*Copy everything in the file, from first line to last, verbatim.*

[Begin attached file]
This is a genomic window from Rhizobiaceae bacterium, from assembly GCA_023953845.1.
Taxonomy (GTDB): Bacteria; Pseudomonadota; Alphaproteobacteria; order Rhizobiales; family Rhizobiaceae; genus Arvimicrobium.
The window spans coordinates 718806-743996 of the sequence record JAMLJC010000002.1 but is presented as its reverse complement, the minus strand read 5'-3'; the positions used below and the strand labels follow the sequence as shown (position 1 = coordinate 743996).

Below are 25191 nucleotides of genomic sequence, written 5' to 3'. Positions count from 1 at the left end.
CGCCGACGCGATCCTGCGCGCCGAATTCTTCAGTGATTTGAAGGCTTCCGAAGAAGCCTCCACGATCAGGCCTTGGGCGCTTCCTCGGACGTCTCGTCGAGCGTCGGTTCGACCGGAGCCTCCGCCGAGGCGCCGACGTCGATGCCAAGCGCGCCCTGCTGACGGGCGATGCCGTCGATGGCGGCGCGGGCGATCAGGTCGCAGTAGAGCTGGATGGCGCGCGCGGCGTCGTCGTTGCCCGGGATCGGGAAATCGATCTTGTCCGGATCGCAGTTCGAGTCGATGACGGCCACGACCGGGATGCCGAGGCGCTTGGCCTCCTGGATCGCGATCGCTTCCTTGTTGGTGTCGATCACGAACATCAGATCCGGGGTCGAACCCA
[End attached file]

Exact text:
This is a genomic window from Rhizobiaceae bacterium, from assembly GCA_023953845.1.
Taxonomy (GTDB): Bacteria; Pseudomonadota; Alphaproteobacteria; order Rhizobiales; family Rhizobiaceae; genus Arvimicrobium.
The window spans coordinates 718806-743996 of the sequence record JAMLJC010000002.1 but is presented as its reverse complement, the minus strand read 5'-3'; the positions used below and the strand labels follow the sequence as shown (position 1 = coordinate 743996).

Below are 25191 nucleotides of genomic sequence, written 5' to 3'. Positions count from 1 at the left end.
CGCCGACGCGATCCTGCGCGCCGAATTCTTCAGTGATTTGAAGGCTTCCGAAGAAGCCTCCACGATCAGGCCTTGGGCGCTTCCTCGGACGTCTCGTCGAGCGTCGGTTCGACCGGAGCCTCCGCCGAGGCGCCGACGTCGATGCCAAGCGCGCCCTGCTGACGGGCGATGCCGTCGATGGCGGCGCGGGCGATCAGGTCGCAGTAGAGCTGGATGGCGCGCGCGGCGTCGTCGTTGCCCGGGATCGGGAAATCGATCTTGTCCGGATCGCAGTTCGAGTCGATGACGGCCACGACCGGGATGCCGAGGCGCTTGGCCTCCTGGATCGCGATCGCTTCCTTGTTGGTGTCGATCACGAACATCAGATCCGGGGTCGAACCCA